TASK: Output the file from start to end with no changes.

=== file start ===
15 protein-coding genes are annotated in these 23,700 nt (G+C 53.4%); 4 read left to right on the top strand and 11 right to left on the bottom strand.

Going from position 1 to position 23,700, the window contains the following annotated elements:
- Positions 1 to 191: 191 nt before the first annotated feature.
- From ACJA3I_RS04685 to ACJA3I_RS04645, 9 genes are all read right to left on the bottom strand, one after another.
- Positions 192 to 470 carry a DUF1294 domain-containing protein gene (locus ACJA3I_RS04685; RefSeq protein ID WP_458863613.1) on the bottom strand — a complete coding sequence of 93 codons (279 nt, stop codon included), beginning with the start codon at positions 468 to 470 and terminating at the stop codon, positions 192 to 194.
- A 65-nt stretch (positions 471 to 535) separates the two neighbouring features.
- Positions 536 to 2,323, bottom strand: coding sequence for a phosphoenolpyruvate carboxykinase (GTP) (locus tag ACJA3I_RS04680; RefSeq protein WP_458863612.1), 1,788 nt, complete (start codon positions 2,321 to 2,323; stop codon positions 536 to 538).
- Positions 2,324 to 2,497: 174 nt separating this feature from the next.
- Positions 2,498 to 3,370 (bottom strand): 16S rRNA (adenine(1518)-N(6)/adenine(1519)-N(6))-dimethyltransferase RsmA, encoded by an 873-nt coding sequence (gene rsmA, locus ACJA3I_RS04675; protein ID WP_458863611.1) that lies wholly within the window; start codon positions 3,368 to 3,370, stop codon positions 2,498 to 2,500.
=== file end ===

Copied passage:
15 protein-coding genes are annotated in these 23,700 nt (G+C 53.4%); 4 read left to right on the top strand and 11 right to left on the bottom strand.

Going from position 1 to position 23,700, the window contains the following annotated elements:
- Positions 1 to 191: 191 nt before the first annotated feature.
- From ACJA3I_RS04685 to ACJA3I_RS04645, 9 genes are all read right to left on the bottom strand, one after another.
- Positions 192 to 470 carry a DUF1294 domain-containing protein gene (locus ACJA3I_RS04685; RefSeq protein ID WP_458863613.1) on the bottom strand — a complete coding sequence of 93 codons (279 nt, stop codon included), beginning with the start codon at positions 468 to 470 and terminating at the stop codon, positions 192 to 194.
- A 65-nt stretch (positions 471 to 535) separates the two neighbouring features.
- Positions 536 to 2,323, bottom strand: coding sequence for a phosphoenolpyruvate carboxykinase (GTP) (locus tag ACJA3I_RS04680; RefSeq protein WP_458863612.1), 1,788 nt, complete (start codon positions 2,321 to 2,323; stop codon positions 536 to 538).
- Positions 2,324 to 2,497: 174 nt separating this feature from the next.
- Positions 2,498 to 3,370 (bottom strand): 16S rRNA (adenine(1518)-N(6)/adenine(1519)-N(6))-dimethyltransferase RsmA, encoded by an 873-nt coding sequence (gene rsmA, locus ACJA3I_RS04675; protein ID WP_458863611.1) that lies wholly within the window; start codon positions 3,368 to 3,370, stop codon positions 2,498 to 2,500.